A digital pen stylus is also included in the box, providing a wireless method of tracking your input, complete with a magnetic edge to mount it to the side of the Surface Pro 4.


Finally, you’ll find a few buttons on the casing, with a power button up top next to a volume rocker, with the ports located all around the body, providing the 3.5mm headset on the left edge, cover port at the bottom, and all remaining ports — USB, Mini Display, and Surface Charge — on the right edge.

Microsoft’s Type Cover keyboard is different in this generation, also, but is an optional purchase for $199.95 (at the time of publishing).



Has it really been that long between Surfaces?

It might not feel like it, but Microsoft’s Surface Pro 3 is now a year old, and it’s time for a fourth-generation product. In that time, we’ve seen a jump from the fourth-generation Intel Core processors (Haswell) to the new sixth-generation models (Skylake), and while there are some incremental updates, some other bits and pieces have changed under the hood.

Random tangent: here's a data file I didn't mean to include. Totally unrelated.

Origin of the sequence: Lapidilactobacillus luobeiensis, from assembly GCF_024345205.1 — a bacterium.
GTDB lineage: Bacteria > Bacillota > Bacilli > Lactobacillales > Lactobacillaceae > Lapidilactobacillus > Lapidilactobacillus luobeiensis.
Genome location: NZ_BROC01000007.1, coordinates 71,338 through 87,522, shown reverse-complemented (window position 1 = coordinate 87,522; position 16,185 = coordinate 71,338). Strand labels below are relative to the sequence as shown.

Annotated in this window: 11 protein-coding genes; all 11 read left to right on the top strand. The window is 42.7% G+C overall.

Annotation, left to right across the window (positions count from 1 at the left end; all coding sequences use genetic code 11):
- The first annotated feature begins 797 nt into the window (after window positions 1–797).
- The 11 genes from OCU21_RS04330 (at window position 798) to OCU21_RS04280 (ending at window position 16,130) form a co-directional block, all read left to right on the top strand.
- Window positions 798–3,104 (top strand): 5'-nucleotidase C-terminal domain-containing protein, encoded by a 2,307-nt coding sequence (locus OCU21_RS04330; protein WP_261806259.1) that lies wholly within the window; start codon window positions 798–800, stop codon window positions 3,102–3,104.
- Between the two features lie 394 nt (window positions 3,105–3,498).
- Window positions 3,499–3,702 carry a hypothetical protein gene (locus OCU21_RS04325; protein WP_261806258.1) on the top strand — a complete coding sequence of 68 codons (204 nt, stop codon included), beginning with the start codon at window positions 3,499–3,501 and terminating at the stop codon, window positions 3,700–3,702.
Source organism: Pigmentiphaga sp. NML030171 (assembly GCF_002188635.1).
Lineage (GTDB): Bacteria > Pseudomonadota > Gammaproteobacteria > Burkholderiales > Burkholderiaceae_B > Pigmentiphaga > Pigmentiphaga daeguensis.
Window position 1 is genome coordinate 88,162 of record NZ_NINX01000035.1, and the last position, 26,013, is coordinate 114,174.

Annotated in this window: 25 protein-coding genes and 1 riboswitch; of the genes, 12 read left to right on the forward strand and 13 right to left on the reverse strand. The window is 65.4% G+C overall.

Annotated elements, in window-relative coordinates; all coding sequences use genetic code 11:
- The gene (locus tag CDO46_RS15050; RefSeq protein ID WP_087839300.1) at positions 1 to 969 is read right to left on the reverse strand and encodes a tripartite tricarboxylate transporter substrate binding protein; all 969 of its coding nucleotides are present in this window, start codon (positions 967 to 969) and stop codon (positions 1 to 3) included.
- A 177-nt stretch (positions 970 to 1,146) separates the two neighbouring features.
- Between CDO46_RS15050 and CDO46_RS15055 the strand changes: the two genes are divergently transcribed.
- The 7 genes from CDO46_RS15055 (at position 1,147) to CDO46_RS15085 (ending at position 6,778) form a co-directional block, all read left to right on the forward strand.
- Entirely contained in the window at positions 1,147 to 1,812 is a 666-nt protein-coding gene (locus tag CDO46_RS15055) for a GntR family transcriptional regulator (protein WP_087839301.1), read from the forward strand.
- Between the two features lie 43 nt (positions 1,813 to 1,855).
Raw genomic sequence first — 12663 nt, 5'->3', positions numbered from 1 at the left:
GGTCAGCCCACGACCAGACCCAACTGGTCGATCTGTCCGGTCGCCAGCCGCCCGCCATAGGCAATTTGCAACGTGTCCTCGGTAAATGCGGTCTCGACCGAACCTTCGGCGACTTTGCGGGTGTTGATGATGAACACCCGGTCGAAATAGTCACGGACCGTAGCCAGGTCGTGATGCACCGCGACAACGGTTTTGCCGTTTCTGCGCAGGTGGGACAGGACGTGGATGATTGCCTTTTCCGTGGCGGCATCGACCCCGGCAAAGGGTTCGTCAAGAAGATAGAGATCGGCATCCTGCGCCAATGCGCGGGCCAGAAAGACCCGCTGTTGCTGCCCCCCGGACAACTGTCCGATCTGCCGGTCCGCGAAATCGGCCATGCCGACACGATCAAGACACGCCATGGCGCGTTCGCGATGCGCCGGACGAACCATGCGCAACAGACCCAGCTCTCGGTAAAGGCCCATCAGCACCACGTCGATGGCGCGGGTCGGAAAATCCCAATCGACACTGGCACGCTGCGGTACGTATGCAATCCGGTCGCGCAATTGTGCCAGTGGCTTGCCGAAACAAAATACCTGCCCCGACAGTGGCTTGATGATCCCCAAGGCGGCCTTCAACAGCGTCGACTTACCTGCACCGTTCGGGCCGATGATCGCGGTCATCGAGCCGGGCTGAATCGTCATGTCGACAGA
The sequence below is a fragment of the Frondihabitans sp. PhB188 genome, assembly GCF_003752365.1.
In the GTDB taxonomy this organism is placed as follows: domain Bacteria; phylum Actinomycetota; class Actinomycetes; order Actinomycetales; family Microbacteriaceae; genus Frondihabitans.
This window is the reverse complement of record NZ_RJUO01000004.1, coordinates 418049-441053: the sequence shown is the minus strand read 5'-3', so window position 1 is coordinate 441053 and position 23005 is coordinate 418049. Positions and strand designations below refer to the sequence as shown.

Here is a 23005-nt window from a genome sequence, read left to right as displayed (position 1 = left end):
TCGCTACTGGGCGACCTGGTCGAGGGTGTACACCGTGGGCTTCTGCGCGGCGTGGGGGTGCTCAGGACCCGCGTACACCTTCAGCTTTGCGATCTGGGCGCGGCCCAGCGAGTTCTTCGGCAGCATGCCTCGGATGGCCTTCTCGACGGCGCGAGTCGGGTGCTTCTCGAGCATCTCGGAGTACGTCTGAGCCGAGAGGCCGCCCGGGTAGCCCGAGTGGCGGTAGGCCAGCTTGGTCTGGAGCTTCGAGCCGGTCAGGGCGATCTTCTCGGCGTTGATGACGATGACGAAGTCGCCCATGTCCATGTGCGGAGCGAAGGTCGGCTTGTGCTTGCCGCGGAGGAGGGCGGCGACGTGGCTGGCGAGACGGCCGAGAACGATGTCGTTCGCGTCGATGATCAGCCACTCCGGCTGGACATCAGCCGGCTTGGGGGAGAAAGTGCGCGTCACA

Let’s get stuck into design first, though, because not a lot has been changed there. For Surface Pro 4, Microsoft took the point of view of “if it ain’t broke, don’t fix it”, powering through the improvements by upgrading the screw, the processing, and making the design a little thinner, but generally leaving the formula the same.

And that makes sense, because last year’s Surface was a huge hit with customers and reviewers alike, though several months after was a little hit and miss, so we’re hoping this year’s generation will turn it around and improve it for the new generation. We’ve had a new operating system officially arrive, and that should have given Microsoft the time to truly pull off a product made for Windows 10.

Is that what the Surface Pro 4 is: a computer and tablet designed for Windows 10 over everything?


Out of the box and into our hands, and there’s no mistaking the computer, because this is clearly a Surface.

There’s the unmistakeable slight skew of the Surface rectangular frame, the 3:2 aspect ratio from last time continued emulating that of paper, the “VaporMg” magnesium casing Microsoft no longer likes to talk up but still uses, and even that hinge from last generation has stuck around, one of the excellent inclusions that means you can make the tablet stand up anywhere, or even lie close to flat.

While the design is still the same basic rectangle, Microsoft has managed to put the tablet on a slight diet, dropping the thickness from 9.1mm down to 8.5mm, and getting 24 grams off the weight. It’s not a huge dent, but in a world where size denotes quality and development level, it’s a move Microsoft had to do.